I was asked this week for my views on an article which gave an insight into five fighters from the 1980’s who the publisher felt would beat Floyd Mayweather. The five fighters were: Pernell Whittaker, Thomas Hearns, Ray Leonard, Roberto Duran and Marvin Hagler and I will let you know what my views were later in the article however, for now I want to touch on these ‘current day’ versus ‘fighters from the past’ comparisons.

Take Floyd Mayweather out of this topic for the moment as his ability level surpasses most current and past fighters regardless of other contributing factors, and let’s focus on a few fundamentals which I feel give modern day fighters an advantage over past fighters:

Training – a lot of the elite level fighters have adapted their training regime to a more modern approach in recent years by replacing daily long distance runs with interval sprints, realising the importance of strength training and explosive plyometric work. The boxing world in general is still a little behind other combat sports such as MMA when it comes to all round training however, the approach taken by these elite boxers gives them an advantage over the stars of days past due to: improved fitness levels allow the boxers to fight at a higher intensity, their recovery rate is improved (especially when taking a shot) and strength is increased.

Diet – similar to the above, the advancements in nutritional and biological understanding enable a fighter to be correctly fuelled to get the best results in training, making weight and most importantly, refuelling post weigh-in to ensure the fighters body is performing to the required level of output. Which leads me on to my last point;

Weight categories – due to the fighters training and diet they are able to cut weight more extremely and to some degree more safely than fighters of the past. This would allow them to gain a size and strength advantage over the past fighters without draining themselves for the fight.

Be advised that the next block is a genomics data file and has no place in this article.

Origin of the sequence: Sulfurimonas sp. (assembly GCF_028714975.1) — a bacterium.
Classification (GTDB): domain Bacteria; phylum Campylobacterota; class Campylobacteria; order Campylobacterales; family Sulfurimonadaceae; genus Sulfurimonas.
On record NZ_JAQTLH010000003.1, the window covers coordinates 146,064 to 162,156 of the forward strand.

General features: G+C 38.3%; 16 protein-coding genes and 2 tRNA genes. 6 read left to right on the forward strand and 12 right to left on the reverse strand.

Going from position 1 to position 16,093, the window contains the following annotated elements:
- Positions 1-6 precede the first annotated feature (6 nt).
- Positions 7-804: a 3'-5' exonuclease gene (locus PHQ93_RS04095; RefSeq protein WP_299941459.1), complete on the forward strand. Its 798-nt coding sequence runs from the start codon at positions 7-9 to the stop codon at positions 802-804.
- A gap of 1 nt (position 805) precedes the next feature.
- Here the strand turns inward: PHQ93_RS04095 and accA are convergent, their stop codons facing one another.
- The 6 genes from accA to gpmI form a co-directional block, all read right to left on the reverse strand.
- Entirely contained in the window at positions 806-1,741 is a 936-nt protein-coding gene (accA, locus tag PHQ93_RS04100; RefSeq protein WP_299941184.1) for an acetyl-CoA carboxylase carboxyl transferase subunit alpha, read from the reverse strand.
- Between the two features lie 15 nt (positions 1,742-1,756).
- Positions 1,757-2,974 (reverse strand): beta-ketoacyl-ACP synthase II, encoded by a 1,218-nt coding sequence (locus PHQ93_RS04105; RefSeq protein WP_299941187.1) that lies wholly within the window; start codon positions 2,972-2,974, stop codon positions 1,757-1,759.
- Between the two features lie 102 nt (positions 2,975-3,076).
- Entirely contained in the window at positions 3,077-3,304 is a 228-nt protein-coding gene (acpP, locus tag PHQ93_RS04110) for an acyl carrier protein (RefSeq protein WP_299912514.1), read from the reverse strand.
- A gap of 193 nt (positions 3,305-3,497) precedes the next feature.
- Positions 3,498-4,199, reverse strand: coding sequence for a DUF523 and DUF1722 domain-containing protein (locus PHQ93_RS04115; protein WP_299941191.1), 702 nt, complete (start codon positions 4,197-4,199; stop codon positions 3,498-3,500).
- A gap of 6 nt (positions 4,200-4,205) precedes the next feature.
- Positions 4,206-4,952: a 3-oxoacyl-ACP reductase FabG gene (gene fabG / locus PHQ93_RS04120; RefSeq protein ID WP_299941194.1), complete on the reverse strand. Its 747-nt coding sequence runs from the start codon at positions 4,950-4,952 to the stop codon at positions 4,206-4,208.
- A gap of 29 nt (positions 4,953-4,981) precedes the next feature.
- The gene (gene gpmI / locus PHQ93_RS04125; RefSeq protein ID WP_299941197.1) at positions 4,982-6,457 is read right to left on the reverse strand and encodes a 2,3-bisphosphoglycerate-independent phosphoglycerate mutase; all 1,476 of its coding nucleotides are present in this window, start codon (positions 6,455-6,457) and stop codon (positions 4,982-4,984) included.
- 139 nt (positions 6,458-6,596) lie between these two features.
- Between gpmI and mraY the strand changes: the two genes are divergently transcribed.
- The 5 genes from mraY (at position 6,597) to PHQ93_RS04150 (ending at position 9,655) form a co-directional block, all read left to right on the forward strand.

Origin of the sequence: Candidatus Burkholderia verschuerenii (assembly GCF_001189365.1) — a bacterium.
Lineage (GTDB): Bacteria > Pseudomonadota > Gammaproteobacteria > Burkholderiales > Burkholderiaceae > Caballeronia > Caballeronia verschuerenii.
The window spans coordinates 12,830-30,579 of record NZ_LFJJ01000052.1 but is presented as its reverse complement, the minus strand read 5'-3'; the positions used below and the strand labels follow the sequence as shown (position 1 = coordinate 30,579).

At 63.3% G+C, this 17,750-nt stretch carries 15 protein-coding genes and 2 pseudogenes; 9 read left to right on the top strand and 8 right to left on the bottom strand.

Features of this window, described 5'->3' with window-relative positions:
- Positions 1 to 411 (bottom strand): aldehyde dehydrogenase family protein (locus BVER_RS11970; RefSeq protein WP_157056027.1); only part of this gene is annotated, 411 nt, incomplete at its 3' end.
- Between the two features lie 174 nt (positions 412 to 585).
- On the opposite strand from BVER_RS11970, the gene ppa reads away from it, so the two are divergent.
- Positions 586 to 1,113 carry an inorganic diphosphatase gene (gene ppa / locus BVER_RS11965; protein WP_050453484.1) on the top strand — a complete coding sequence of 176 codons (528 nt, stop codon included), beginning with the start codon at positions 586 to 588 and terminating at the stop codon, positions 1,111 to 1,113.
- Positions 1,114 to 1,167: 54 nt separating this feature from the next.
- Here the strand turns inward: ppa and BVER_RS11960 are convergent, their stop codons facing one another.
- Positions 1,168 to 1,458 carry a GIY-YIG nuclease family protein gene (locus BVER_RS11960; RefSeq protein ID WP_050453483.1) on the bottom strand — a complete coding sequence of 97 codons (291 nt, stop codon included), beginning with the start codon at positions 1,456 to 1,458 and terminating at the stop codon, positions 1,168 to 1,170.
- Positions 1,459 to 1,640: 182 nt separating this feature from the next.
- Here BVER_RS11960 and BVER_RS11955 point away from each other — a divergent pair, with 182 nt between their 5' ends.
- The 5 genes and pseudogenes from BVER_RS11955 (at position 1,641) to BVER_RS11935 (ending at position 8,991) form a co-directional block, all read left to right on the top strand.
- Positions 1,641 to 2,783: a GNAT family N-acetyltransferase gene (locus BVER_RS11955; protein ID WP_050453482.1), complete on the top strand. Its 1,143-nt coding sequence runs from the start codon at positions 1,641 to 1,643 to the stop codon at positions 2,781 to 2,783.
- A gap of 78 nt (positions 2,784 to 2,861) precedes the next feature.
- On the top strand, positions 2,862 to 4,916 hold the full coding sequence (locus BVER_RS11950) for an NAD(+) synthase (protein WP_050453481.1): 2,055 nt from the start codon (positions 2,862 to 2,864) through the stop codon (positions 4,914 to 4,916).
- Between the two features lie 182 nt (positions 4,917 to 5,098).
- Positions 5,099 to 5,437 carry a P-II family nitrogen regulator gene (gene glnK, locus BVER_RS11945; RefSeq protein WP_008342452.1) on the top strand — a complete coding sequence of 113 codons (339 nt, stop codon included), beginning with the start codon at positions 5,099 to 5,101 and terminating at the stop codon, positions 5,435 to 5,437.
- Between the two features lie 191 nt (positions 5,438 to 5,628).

Now, you may disagree with me and give it the ‘they used to box 15 rounds so they must be fitter’ argument, which is correct in theory however, the 15 round fights were very rarely fought at a high tempo or with the intensity of today’s fights. Modern day fighters (in the same weight categories) would generally be bigger, stronger, faster and fitter than the past fighters therefore, when you look at two fighters (one current and one past) with similar skill levels, I find it difficult to find an argument for the past fighter to win as they are not really fighting on a level playing field.

There are exceptions to the above however, if you don’t believe the general principals I have pointed out then have a look back through, not just boxing but, any sporting records and see how the records have continually been broken as we have gone through time. Try to find me a world record set by an athlete from the 1980’s or earlier which still stands today. See how aesthetically different the athletes look, how differently they train, eat and perform.

Sports, training and humans in general have continually evolved and this has resulted in a more well rounded modern day athlete. Therefore, in conclusion I think the modern day fighter versus past fighter comparisons are not as close a contest are we are led to believe…

RE the earlier question about my views on how Mayweather fares against the fighters from the 1980’s, see below:

Whittaker – Mayweather wins a close SD in one of the most boring fights the world has ever seen.

Duran – tailor made for Mayweather but too tough for Floyd to get a stoppage. Mayweather wide UD.

Leonard – gives Mayweather all kinds of difficulty but is out pointed in a close but not controversial UD.

Hearns – range and height is nullified by Mayweather by using sharp lunging left hooks (see Mayweather v Corrales for example) to gain a late stoppage.

Hagler – I refused to give a view as he was a career middleweight. If we go down that route we may as well put Tyson in there for good measure.